Monday, June 29, 2015

Amy: The Winehouse Documentary

Amy Winehouse’s life was short but remarkably well documented. That would certainly help a filmmaker crafting a posthumous profile, but it was much less fortunate for her. Despite the somewhat dubious objections of her family, a sensitive yet cautionary portrait of gifted artist overwhelmed by fame emerges in Asif Kapadia’s Amy (trailer here), which opens this Friday in New York.

Amy Winehouse loved jazz and had the chops to sing it. If she had made a career of interpreting standards in moderate sized jazz clubs for a small but devoted following, she probably would have lived a much longer and happier life. Unfortunately, her talent was so conspicuous, she became a world famous pop star, but she was profoundly uncomfortable with much of the attention that followed. It is Winehouse whom we see throughout the film, second by second, as her friends and associates speak over archival footage and still photos, including performances from the period before her tragic fame.

Much of the footage of the promising pre-celebrity Winehouse was supplied by her friend and original manager, Nick Shymansky. Despite original backing from the Winehouse family and estate, Kapadia’s film largely reflects the perspective of Shymansky and Winehouse’s lifelong friends, Juliette Ashby and Lauren Gilbert. Winehouse’s father Mitchel has made no secret of his objections, but through his position at the Winehouse position, he can always tell his side of the story to a Guardian scribe whenever he wants. In contrast, the working class Ashby and Gilbert do not have the same access to media. Their only stake in this story was the loss of their dear friend. In fact, they had a deep distrust of the media, which Kapadia labored to overcome. Yet, that is precisely why their stories have such impact and credibility.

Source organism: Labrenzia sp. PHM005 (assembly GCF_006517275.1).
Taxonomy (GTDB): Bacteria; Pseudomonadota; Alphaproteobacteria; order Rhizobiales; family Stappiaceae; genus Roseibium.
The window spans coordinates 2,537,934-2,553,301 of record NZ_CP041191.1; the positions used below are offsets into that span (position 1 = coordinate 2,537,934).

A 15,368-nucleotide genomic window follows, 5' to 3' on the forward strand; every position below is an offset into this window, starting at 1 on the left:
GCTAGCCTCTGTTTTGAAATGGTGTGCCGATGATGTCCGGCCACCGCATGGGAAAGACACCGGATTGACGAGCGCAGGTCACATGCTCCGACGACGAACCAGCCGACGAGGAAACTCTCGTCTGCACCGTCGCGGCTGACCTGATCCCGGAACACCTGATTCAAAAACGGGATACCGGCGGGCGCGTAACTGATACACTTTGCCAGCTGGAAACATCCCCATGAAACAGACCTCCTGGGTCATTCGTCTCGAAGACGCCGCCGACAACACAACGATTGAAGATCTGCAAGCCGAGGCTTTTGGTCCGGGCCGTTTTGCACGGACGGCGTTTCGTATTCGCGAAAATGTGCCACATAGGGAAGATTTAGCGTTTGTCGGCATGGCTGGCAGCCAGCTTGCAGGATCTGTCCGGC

The general trajectory of Winehouse’s life is fairly well known: precocious talent gives rise to not-exactly overnight fame, which in turn leads to widely reported struggles with drugs and alcohol. By far, the most damning incident in the film involves Mitchel Winehouse undermining her friends’ early intervention, telling her she really had no need of rehab. While he has subsequently taken pains to argue his opinion eventually changed on that score, Shymansky points out this was a lost opportunity to get Winehouse treatment, before the entire world wanted a piece of her and the media hounded her every step. Mr. Winehouse can object all he likes, but the significance of the moment is inescapable.

As it happens, Mr. Winehouse is not the only member of her inner circle upset with their treatment in Kapadia’s film. Her second (and final) manager Raye Cosbert also takes issue with suggestions his was exploitative or at least insensitive to Amy Winehouse’s emotional turmoil. Whether that is fair or not, it seems clear from the film he could only relate to her as a pop act rather than the jazz artist she initially set out to be. Had he better understood her, he could have charted a career course that better appealed to her sensibilities.

Oddly, the sequence of Winehouse recording a duet of “Body and Soul” with Tony Bennett has received disproportionate press attention. Its inclusion in Amy certainly makes sense, but it is actually old news, having previously appeared in Unjoo Moon’s The Zen of Bennett (maybe some of our colleagues do not screen as extensively as they should). Regardless, the overall effect of Kapadia’s Amy is utterly devastating. It is a heartbreakingly intimate film that makes viewers feel like they are peering into her damaged psyche.

Although it might be controversial in some quarters, Kapadia deserves credit for portraying some figures in villainous terms rather than playing it safe. Editor Chris King also does extraordinary work combining the voluminous images into a powerful narrative. As a result, Kapadia’s Amy is a moving document of a gifted performer whose life was far sadder and briefer that it should have been. Highly recommended, Amy opens this Friday (7/3) in New York, at the Landmark Sunshine and the AMC Loews Lincoln Square.